Thursday, July 21, 2011

Eleventh Circuit Addresses District Court Judge's Obligations To Pro Se Criminal Defendant

In USA v. Hung Thien Ly (09-12515), the Eleventh Circuit released a published opinion addressing the obligation of a district court judge to a pro se defendant in a criminal case and held that:
In this case, we must confront a district court’s duties to a pro se criminal defendant. After the defendant, Hung Thien Ly, attempted to question witnesses in presenting his defense at trial, the district court inquired whether Ly wished to take the stand and testify on his behalf. During the ensuing colloquy, Ly exposed a misunderstanding of his right to testify. He believed that he could testify on direct examination only if he was being questioned by an attorney; he was clearly ignorant of his ability to provide narrative testimony. Throughout this court initiated colloquy, the district court did not correct Ly’s misunderstanding. Rather, it merely informed him that he had an “absolute right to testify.” Ly chose not to take the stand and the jury found him guilty as charged.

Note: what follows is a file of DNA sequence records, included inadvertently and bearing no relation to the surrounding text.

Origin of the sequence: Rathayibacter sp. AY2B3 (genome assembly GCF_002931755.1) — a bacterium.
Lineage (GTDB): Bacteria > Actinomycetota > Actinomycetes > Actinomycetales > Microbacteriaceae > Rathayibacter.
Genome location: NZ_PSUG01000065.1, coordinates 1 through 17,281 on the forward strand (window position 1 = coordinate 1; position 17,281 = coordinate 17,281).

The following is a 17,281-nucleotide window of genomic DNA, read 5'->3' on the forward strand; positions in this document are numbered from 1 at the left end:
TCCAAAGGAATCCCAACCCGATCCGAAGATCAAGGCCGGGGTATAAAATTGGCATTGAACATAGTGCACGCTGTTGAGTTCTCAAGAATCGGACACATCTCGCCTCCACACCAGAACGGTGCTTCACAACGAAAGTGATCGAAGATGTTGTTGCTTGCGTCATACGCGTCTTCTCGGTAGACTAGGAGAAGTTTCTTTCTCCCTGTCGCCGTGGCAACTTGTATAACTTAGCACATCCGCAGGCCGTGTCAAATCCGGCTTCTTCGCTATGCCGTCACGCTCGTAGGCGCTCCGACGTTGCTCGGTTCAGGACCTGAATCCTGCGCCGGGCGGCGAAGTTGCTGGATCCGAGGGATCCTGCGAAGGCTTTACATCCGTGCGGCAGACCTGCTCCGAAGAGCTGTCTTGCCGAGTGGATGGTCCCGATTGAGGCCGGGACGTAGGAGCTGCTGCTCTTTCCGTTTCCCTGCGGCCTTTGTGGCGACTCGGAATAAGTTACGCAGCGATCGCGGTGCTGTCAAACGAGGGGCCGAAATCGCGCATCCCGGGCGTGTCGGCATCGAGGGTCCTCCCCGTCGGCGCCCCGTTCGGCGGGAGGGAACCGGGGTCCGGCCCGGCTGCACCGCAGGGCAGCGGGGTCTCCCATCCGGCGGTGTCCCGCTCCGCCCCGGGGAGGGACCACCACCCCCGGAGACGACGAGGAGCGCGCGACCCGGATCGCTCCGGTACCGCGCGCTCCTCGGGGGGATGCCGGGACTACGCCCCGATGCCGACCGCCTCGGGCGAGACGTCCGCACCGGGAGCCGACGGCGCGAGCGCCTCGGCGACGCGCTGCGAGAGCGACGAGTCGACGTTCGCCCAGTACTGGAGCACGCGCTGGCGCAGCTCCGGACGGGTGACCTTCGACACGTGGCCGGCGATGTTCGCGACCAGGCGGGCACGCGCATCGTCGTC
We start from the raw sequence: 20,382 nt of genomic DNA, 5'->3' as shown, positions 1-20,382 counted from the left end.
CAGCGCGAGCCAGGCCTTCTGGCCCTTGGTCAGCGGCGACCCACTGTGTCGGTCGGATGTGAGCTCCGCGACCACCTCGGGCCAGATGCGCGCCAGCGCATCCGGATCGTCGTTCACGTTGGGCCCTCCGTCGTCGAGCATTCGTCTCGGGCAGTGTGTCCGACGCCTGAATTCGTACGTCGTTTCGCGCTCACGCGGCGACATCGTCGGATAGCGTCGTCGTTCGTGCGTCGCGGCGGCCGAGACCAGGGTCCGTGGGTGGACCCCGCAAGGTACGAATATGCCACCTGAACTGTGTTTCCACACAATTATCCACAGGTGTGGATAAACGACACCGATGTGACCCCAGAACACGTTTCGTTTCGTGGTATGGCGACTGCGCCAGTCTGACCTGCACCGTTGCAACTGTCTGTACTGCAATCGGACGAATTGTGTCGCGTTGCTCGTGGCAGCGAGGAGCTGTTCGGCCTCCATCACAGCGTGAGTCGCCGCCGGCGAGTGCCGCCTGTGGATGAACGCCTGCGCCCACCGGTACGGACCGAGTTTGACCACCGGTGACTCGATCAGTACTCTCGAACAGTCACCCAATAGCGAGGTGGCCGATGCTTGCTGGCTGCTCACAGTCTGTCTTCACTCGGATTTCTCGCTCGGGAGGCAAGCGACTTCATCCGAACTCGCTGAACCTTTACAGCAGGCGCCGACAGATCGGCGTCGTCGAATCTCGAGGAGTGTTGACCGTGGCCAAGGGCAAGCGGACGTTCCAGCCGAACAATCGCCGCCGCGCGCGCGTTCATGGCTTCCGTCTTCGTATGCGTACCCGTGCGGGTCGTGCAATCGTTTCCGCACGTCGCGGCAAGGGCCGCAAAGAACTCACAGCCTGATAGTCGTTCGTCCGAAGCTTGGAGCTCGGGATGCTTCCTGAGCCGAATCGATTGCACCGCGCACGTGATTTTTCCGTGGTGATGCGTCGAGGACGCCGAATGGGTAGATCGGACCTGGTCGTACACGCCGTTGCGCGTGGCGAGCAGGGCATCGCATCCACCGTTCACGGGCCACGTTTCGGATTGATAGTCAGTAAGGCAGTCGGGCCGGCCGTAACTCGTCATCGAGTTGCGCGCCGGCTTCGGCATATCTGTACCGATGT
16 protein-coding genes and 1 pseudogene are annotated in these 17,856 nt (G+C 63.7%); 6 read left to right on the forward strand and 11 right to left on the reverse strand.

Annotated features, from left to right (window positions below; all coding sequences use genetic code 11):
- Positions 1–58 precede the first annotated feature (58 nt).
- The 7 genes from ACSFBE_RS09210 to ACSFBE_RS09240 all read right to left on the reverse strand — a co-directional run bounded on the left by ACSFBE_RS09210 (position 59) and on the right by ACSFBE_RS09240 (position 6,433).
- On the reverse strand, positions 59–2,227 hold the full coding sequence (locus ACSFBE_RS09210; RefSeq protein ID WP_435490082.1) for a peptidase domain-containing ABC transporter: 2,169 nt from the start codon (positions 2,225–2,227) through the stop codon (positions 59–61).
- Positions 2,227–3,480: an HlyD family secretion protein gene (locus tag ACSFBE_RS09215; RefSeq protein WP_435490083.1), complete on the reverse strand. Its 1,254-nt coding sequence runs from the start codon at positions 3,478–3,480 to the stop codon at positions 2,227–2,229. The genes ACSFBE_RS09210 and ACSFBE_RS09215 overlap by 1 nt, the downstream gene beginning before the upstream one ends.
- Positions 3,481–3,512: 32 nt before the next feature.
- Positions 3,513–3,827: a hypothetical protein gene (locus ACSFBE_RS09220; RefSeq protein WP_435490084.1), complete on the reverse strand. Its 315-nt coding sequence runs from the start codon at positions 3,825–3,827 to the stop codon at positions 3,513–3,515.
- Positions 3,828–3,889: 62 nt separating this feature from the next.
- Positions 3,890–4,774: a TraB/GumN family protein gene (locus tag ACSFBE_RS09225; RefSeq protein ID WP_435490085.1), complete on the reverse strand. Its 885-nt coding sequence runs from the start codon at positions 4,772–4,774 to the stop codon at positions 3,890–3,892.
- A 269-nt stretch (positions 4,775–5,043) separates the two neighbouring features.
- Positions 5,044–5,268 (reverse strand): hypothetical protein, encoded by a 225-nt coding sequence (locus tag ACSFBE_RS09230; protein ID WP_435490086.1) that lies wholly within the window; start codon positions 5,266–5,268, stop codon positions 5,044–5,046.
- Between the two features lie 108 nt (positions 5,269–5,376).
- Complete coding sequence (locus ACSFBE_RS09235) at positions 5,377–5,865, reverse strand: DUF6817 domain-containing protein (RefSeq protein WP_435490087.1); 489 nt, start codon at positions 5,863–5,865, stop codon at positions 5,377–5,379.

Ly argues on appeal that the district court effectively denied him his right to testify. We agree. In these circumstances, particularly where the district court initiates a colloquy with the defendant regarding his right to testify, the district court is duty-bound to correct a pro se defendant’s obvious misunderstanding of his right to testify. Because this error was not harmless, Ly’s convictions cannot stand.
We stress that our holding is limited to instances in which the district court begins a colloquy regarding the defendant’s right to testify. This area of the law is not well laid, and we should proceed with caution. A district court runs the risk of denying a defendant’s right to testify by engaging in too searching of an inquiry; its questions might dampen the defendant’s protected choice. See part III.A, supra. But we think that requiring a district court to correct a pro se defendant’s basic misunderstanding regarding his fundamental right to testify is not a heavy burden when the court has already ventured into the fray and begun its colloquy with the defendant. Because the district court failed in this respect, Ly’s convictions are VACATED and the case is REMANDED to the district court.


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